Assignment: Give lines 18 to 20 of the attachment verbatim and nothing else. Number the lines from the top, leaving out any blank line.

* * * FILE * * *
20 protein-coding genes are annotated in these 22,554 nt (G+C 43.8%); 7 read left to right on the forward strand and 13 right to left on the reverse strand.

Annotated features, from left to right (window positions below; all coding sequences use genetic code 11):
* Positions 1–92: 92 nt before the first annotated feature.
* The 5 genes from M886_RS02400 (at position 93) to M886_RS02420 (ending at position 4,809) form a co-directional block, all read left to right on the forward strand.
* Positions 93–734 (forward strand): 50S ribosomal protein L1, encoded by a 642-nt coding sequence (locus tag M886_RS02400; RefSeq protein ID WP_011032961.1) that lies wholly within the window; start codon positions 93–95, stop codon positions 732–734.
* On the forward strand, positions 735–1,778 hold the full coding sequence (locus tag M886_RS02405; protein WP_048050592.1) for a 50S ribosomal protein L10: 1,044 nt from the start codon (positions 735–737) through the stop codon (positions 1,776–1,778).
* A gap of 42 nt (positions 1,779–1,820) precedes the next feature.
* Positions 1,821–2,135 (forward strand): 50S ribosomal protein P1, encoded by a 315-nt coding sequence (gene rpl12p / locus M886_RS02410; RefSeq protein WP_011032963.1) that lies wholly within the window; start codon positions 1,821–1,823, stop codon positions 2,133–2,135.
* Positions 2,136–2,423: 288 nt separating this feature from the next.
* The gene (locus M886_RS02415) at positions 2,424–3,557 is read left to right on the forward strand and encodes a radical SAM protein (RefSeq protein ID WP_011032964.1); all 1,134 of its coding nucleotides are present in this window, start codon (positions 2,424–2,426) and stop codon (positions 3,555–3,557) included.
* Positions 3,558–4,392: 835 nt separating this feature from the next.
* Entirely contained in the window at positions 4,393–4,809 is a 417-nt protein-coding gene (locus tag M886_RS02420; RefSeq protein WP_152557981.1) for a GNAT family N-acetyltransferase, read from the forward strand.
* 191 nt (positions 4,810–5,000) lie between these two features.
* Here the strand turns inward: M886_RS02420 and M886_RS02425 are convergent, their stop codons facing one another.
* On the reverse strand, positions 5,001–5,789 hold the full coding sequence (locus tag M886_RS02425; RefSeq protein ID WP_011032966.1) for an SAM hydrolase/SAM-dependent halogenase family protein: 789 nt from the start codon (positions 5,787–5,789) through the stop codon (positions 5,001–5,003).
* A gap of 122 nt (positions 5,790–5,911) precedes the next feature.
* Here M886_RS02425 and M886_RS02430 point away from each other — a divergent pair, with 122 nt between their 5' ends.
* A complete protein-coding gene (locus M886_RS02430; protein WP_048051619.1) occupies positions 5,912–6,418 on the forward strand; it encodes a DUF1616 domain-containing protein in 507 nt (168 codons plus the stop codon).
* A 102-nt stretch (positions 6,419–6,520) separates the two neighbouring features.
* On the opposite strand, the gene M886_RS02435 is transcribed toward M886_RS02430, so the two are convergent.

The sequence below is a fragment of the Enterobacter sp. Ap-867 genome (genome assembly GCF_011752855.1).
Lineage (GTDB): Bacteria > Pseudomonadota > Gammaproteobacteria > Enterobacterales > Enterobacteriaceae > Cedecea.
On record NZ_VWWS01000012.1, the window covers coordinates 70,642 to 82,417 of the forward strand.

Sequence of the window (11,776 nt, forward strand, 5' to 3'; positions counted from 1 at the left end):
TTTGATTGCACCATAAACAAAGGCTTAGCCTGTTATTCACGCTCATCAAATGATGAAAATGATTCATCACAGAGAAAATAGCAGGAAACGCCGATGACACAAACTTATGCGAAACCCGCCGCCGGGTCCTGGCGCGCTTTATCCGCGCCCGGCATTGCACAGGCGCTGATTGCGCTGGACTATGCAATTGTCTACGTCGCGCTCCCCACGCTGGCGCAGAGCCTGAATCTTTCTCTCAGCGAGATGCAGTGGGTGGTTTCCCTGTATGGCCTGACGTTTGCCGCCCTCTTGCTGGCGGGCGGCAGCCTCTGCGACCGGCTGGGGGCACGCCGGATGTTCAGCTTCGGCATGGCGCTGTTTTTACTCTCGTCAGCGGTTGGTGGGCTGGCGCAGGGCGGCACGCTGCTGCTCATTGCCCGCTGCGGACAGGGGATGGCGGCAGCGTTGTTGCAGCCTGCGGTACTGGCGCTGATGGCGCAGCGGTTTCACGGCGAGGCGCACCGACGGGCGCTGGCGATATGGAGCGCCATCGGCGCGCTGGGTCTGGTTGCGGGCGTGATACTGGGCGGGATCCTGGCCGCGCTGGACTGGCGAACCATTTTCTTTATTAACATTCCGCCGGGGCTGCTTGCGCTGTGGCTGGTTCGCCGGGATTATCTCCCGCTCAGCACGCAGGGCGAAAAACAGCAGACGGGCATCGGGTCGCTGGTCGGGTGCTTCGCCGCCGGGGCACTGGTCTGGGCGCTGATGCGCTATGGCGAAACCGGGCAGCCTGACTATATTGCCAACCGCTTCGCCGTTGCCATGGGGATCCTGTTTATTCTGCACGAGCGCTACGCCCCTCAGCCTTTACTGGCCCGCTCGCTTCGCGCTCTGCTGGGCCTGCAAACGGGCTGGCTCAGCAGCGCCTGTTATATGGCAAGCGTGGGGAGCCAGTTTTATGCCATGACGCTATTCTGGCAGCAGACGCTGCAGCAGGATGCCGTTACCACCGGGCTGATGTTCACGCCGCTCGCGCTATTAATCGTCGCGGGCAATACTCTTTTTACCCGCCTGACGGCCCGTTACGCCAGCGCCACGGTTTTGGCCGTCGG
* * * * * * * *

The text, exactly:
* A complete protein-coding gene (locus M886_RS02430; protein WP_048051619.1) occupies positions 5,912–6,418 on the forward strand; it encodes a DUF1616 domain-containing protein in 507 nt (168 codons plus the stop codon).
* A 102-nt stretch (positions 6,419–6,520) separates the two neighbouring features.
* On the opposite strand, the gene M886_RS02435 is transcribed toward M886_RS02430, so the two are convergent.